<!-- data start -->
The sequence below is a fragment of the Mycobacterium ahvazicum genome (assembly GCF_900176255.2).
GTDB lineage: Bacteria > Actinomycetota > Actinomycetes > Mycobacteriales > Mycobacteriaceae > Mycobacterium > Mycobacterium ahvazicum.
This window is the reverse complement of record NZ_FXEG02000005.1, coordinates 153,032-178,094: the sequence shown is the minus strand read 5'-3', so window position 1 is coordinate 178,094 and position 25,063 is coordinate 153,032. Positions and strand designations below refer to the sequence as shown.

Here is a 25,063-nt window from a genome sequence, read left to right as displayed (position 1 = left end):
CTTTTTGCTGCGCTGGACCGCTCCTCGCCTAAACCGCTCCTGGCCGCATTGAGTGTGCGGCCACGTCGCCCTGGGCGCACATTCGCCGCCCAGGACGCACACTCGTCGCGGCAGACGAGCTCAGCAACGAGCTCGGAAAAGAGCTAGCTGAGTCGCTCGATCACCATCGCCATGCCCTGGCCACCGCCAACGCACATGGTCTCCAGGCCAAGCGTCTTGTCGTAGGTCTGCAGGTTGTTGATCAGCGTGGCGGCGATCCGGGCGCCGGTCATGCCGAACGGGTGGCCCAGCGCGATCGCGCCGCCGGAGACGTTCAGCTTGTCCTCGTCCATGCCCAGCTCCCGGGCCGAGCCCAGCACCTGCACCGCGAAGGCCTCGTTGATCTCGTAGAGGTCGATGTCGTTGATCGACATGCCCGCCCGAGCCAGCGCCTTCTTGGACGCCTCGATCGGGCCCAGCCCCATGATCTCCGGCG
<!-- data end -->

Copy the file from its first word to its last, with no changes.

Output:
The sequence below is a fragment of the Mycobacterium ahvazicum genome (assembly GCF_900176255.2).
GTDB lineage: Bacteria > Actinomycetota > Actinomycetes > Mycobacteriales > Mycobacteriaceae > Mycobacterium > Mycobacterium ahvazicum.
This window is the reverse complement of record NZ_FXEG02000005.1, coordinates 153,032-178,094: the sequence shown is the minus strand read 5'-3', so window position 1 is coordinate 178,094 and position 25,063 is coordinate 153,032. Positions and strand designations below refer to the sequence as shown.

Here is a 25,063-nt window from a genome sequence, read left to right as displayed (position 1 = left end):
CTTTTTGCTGCGCTGGACCGCTCCTCGCCTAAACCGCTCCTGGCCGCATTGAGTGTGCGGCCACGTCGCCCTGGGCGCACATTCGCCGCCCAGGACGCACACTCGTCGCGGCAGACGAGCTCAGCAACGAGCTCGGAAAAGAGCTAGCTGAGTCGCTCGATCACCATCGCCATGCCCTGGCCACCGCCAACGCACATGGTCTCCAGGCCAAGCGTCTTGTCGTAGGTCTGCAGGTTGTTGATCAGCGTGGCGGCGATCCGGGCGCCGGTCATGCCGAACGGGTGGCCCAGCGCGATCGCGCCGCCGGAGACGTTCAGCTTGTCCTCGTCCATGCCCAGCTCCCGGGCCGAGCCCAGCACCTGCACCGCGAAGGCCTCGTTGATCTCGTAGAGGTCGATGTCGTTGATCGACATGCCCGCCCGAGCCAGCGCCTTCTTGGACGCCTCGATCGGGCCCAGCCCCATGATCTCCGGCG